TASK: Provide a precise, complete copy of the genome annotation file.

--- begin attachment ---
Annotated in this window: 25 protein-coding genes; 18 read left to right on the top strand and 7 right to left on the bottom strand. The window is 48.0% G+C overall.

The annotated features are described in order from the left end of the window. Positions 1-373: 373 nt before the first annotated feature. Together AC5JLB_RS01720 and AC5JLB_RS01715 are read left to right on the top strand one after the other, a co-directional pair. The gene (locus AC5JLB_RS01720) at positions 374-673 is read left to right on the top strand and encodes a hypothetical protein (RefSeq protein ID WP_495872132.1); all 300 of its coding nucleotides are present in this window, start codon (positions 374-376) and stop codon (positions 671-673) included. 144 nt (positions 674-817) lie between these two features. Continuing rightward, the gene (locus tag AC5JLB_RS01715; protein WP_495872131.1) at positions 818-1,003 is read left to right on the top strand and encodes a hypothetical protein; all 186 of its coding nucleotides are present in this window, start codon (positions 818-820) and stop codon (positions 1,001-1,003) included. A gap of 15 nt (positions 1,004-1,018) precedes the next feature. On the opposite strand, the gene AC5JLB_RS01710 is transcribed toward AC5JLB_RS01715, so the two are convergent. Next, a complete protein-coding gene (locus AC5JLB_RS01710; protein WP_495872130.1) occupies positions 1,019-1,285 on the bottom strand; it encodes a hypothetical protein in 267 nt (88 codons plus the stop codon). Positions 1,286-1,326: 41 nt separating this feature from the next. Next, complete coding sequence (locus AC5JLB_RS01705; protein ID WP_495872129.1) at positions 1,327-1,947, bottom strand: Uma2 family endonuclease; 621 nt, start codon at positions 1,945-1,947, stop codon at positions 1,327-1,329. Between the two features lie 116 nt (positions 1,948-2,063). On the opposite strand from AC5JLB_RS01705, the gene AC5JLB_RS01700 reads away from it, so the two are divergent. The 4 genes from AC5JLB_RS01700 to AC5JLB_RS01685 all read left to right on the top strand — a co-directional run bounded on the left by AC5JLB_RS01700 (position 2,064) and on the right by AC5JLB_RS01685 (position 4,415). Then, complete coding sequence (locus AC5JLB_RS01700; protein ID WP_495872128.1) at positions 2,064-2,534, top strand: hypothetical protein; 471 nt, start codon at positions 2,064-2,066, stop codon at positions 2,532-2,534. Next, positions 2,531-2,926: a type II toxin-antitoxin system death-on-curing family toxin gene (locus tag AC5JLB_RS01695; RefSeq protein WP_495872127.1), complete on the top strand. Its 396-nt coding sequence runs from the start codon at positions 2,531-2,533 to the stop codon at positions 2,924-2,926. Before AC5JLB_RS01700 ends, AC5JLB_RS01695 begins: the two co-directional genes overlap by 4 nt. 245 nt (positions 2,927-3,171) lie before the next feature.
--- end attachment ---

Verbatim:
Annotated in this window: 25 protein-coding genes; 18 read left to right on the top strand and 7 right to left on the bottom strand. The window is 48.0% G+C overall.

The annotated features are described in order from the left end of the window. Positions 1-373: 373 nt before the first annotated feature. Together AC5JLB_RS01720 and AC5JLB_RS01715 are read left to right on the top strand one after the other, a co-directional pair. The gene (locus AC5JLB_RS01720) at positions 374-673 is read left to right on the top strand and encodes a hypothetical protein (RefSeq protein ID WP_495872132.1); all 300 of its coding nucleotides are present in this window, start codon (positions 374-376) and stop codon (positions 671-673) included. 144 nt (positions 674-817) lie between these two features. Continuing rightward, the gene (locus tag AC5JLB_RS01715; protein WP_495872131.1) at positions 818-1,003 is read left to right on the top strand and encodes a hypothetical protein; all 186 of its coding nucleotides are present in this window, start codon (positions 818-820) and stop codon (positions 1,001-1,003) included. A gap of 15 nt (positions 1,004-1,018) precedes the next feature. On the opposite strand, the gene AC5JLB_RS01710 is transcribed toward AC5JLB_RS01715, so the two are convergent. Next, a complete protein-coding gene (locus AC5JLB_RS01710; protein WP_495872130.1) occupies positions 1,019-1,285 on the bottom strand; it encodes a hypothetical protein in 267 nt (88 codons plus the stop codon). Positions 1,286-1,326: 41 nt separating this feature from the next. Next, complete coding sequence (locus AC5JLB_RS01705; protein ID WP_495872129.1) at positions 1,327-1,947, bottom strand: Uma2 family endonuclease; 621 nt, start codon at positions 1,945-1,947, stop codon at positions 1,327-1,329. Between the two features lie 116 nt (positions 1,948-2,063). On the opposite strand from AC5JLB_RS01705, the gene AC5JLB_RS01700 reads away from it, so the two are divergent. The 4 genes from AC5JLB_RS01700 to AC5JLB_RS01685 all read left to right on the top strand — a co-directional run bounded on the left by AC5JLB_RS01700 (position 2,064) and on the right by AC5JLB_RS01685 (position 4,415). Then, complete coding sequence (locus AC5JLB_RS01700; protein ID WP_495872128.1) at positions 2,064-2,534, top strand: hypothetical protein; 471 nt, start codon at positions 2,064-2,066, stop codon at positions 2,532-2,534. Next, positions 2,531-2,926: a type II toxin-antitoxin system death-on-curing family toxin gene (locus tag AC5JLB_RS01695; RefSeq protein WP_495872127.1), complete on the top strand. Its 396-nt coding sequence runs from the start codon at positions 2,531-2,533 to the stop codon at positions 2,924-2,926. Before AC5JLB_RS01700 ends, AC5JLB_RS01695 begins: the two co-directional genes overlap by 4 nt. 245 nt (positions 2,927-3,171) lie before the next feature.